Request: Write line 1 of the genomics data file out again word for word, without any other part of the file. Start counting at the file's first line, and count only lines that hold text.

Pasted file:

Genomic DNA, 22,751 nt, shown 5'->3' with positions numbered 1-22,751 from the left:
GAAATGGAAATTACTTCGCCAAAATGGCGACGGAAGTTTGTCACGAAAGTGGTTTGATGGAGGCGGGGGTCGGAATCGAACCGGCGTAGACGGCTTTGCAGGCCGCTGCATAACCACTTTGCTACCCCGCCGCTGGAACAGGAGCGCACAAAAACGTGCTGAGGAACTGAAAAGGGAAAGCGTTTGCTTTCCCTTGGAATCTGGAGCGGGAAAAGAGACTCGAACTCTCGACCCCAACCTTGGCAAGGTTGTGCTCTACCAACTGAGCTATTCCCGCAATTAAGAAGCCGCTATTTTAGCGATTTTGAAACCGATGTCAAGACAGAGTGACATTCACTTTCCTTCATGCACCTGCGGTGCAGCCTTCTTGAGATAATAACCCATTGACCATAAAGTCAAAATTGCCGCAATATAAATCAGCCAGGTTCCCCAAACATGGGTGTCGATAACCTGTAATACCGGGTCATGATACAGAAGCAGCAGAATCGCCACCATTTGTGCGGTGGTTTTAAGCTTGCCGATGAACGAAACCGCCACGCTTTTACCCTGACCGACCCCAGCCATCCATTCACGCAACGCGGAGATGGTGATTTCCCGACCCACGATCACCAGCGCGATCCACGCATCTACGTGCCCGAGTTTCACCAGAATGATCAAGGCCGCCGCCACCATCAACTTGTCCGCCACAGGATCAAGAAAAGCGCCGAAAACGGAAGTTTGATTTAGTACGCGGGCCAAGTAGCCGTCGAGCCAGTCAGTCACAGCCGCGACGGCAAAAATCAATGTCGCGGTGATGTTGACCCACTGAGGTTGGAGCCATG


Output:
Genomic DNA, 22,751 nt, shown 5'->3' with positions numbered 1-22,751 from the left: